Recognition of the organ-specific mutations in metastatic breast cancer by circulating tumor cells isolated in vivo

Neoplasma. 2021 Jan;68(1):31-39. doi: 10.4149/neo_2020_200317N275. Epub 2020 Sep 16.


The failure to treat and control the growth of metastases is the main cause of death in breast cancer (BC) patients. Compared to the traditional method of analyzing circulating tumor DNA (ctDNA), capturing intact circulating tumor cells (CTCs) allows us to more accurately characterize mutations and identify suitable targeted therapies. We used CellCollector to collect peripheral CTCs. Thirty metastatic breast cancer (MBC) patients were enrolled, and 17 were analyzed with next-generation sequencing (NGS) methods. Clinical characteristics were analyzed along with the CTCs enumeration and detection rates. Whole-genome amplification (WGA) was used to amplify the CTC genomic DNA of 127 genes. Patients younger than 45 years old, with brain metastasis, with three or more metastatic sites, or with HER2-positive had the highest number of CTCs collected. The CTCs detection rate was also correlated to the number of metastasis sites. Different metastasis sites such as the brain, viscus, bone, and soft tissue contained specific high-frequency gene mutations. AKT3, MYC, and NT5C2 mutations were only found in brain metastases. APC, BCL2L11, ESRP1, FLT3 mutations were only in the visceral metastases. KEAP1, KIT, MET were the specific mutation genes in patients with bone and soft tissue metastases. These findings provide evidence that we can detect gene mutation information for obtaining the biological characteristics by CTCs using CellCollector. Different metastasis sites contain specific high-frequency mutation genes, which provide guidance to the accurate gene therapy.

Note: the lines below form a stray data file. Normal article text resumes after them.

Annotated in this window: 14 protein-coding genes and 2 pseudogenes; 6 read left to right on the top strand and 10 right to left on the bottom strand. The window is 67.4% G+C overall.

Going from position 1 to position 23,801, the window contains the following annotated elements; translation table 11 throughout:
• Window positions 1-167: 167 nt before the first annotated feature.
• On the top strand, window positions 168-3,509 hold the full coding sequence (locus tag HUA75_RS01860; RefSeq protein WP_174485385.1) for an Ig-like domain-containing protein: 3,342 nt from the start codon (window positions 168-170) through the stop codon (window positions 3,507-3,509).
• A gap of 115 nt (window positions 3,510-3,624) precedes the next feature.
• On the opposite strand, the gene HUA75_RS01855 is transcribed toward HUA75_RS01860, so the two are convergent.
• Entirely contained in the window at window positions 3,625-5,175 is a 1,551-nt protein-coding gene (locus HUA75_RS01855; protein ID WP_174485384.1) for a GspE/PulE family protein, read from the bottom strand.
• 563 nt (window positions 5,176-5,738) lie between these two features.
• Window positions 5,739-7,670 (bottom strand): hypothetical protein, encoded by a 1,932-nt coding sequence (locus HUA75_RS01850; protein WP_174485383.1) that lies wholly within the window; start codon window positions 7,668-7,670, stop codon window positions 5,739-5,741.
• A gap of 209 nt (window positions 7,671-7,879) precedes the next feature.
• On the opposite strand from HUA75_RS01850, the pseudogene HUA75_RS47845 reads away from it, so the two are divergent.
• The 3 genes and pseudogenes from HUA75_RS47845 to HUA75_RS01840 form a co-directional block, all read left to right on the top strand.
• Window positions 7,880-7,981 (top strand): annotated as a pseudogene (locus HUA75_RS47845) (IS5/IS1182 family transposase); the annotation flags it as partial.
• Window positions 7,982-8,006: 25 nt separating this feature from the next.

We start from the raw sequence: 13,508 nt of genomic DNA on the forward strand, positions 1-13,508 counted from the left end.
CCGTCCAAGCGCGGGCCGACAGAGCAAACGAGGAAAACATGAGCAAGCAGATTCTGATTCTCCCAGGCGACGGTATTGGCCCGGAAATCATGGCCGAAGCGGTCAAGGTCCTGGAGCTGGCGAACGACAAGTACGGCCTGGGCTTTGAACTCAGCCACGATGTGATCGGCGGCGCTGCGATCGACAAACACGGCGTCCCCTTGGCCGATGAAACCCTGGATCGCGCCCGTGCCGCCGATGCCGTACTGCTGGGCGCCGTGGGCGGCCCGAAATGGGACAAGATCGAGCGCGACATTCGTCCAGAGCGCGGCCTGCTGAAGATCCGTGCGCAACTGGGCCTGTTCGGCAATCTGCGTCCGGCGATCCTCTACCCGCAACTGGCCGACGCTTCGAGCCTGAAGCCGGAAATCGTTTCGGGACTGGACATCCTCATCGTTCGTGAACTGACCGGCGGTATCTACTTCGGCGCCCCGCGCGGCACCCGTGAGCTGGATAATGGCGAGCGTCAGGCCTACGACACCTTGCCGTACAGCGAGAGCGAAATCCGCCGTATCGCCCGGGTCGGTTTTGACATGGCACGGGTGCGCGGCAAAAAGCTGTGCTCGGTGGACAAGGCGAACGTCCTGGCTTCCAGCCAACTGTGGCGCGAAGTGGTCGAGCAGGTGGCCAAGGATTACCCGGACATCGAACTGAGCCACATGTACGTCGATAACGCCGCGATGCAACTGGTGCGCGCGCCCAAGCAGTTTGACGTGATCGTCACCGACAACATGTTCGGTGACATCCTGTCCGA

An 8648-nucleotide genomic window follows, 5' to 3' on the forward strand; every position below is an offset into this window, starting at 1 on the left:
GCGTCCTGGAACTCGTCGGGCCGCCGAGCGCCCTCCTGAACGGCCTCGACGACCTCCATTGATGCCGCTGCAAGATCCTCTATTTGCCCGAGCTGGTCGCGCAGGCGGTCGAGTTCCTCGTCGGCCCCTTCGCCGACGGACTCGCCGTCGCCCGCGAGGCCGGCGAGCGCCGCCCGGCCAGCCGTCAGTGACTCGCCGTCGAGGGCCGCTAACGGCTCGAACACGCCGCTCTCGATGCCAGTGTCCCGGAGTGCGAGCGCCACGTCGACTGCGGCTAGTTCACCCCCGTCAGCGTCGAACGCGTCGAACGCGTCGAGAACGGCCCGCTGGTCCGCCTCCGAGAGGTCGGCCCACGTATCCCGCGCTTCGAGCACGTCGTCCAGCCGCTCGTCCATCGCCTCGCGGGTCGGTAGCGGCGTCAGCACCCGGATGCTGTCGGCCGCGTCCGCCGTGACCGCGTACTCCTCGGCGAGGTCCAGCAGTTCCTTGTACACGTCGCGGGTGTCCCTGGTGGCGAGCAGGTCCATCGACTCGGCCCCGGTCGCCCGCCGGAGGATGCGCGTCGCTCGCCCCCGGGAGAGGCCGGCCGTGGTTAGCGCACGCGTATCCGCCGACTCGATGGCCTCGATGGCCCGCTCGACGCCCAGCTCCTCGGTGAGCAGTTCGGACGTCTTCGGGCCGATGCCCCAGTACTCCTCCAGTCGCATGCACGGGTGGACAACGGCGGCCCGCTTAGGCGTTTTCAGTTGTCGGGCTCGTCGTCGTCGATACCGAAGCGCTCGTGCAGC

MeSH terms

  • Biomarkers, Tumor / genetics
  • Breast Neoplasms* / blood
  • Breast Neoplasms* / genetics
  • Breast Neoplasms* / pathology
  • Female
  • Humans
  • Middle Aged
  • Mutation*
  • Neoplasm Metastasis
  • Neoplastic Cells, Circulating*


  • Biomarkers, Tumor